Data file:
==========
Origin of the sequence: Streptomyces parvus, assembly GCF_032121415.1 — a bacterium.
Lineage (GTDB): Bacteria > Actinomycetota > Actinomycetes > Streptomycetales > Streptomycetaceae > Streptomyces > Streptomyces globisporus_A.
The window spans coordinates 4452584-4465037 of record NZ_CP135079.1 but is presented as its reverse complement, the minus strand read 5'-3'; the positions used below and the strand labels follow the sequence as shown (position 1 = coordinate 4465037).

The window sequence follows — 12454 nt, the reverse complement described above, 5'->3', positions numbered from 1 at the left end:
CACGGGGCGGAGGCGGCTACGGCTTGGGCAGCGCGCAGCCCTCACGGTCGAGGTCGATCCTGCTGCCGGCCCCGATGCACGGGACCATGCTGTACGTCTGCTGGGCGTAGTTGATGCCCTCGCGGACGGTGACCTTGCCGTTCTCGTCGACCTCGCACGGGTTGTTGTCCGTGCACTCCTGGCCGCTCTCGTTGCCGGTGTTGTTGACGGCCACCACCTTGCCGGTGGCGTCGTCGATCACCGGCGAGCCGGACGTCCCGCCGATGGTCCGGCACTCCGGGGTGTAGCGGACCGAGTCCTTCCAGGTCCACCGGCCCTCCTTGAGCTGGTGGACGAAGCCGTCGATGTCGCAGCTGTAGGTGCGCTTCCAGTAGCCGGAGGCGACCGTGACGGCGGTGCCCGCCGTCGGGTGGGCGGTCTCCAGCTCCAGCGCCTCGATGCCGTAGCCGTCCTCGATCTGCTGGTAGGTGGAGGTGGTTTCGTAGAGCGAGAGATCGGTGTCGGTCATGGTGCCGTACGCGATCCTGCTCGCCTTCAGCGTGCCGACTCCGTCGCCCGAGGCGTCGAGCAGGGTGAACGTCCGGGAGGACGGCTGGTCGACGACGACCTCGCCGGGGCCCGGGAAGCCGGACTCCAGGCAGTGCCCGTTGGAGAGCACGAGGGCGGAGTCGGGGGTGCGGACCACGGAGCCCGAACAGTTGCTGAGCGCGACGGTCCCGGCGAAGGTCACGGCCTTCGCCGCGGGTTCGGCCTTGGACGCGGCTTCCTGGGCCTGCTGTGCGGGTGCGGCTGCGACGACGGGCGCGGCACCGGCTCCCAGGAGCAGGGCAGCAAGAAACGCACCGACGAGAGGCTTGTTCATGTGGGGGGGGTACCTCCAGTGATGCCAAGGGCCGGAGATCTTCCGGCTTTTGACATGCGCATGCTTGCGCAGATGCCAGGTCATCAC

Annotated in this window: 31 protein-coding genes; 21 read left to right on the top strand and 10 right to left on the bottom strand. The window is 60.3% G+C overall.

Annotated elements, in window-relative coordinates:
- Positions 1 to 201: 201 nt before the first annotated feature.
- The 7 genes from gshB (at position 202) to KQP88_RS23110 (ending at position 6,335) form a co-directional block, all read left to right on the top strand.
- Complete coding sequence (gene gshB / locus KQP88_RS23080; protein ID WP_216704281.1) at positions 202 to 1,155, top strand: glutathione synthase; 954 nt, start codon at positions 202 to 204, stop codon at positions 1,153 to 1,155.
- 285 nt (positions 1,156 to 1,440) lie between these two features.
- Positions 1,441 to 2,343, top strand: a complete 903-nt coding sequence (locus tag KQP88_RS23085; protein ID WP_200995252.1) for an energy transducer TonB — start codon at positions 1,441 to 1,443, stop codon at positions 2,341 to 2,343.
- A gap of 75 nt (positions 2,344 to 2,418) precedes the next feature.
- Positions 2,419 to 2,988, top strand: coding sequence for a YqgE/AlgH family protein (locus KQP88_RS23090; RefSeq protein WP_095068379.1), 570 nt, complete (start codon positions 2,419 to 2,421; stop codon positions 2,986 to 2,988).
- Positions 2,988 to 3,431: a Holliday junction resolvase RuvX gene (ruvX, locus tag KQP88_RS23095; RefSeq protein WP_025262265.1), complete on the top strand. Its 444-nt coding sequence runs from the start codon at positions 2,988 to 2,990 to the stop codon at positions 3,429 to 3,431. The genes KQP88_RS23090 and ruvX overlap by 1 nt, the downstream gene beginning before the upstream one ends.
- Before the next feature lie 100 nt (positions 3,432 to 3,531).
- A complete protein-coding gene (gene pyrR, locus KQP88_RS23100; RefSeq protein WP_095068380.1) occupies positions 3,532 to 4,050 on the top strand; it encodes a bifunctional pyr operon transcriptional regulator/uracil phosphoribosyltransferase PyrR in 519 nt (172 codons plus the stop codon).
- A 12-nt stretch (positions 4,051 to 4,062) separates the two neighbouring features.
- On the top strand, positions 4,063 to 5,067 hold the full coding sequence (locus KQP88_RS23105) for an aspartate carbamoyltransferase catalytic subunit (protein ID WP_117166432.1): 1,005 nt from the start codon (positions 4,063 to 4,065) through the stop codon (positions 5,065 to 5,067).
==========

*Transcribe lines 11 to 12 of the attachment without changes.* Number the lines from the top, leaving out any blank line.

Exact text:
- 285 nt (positions 1,156 to 1,440) lie between these two features.
- Positions 1,441 to 2,343, top strand: a complete 903-nt coding sequence (locus tag KQP88_RS23085; protein ID WP_200995252.1) for an energy transducer TonB — start codon at positions 1,441 to 1,443, stop codon at positions 2,341 to 2,343.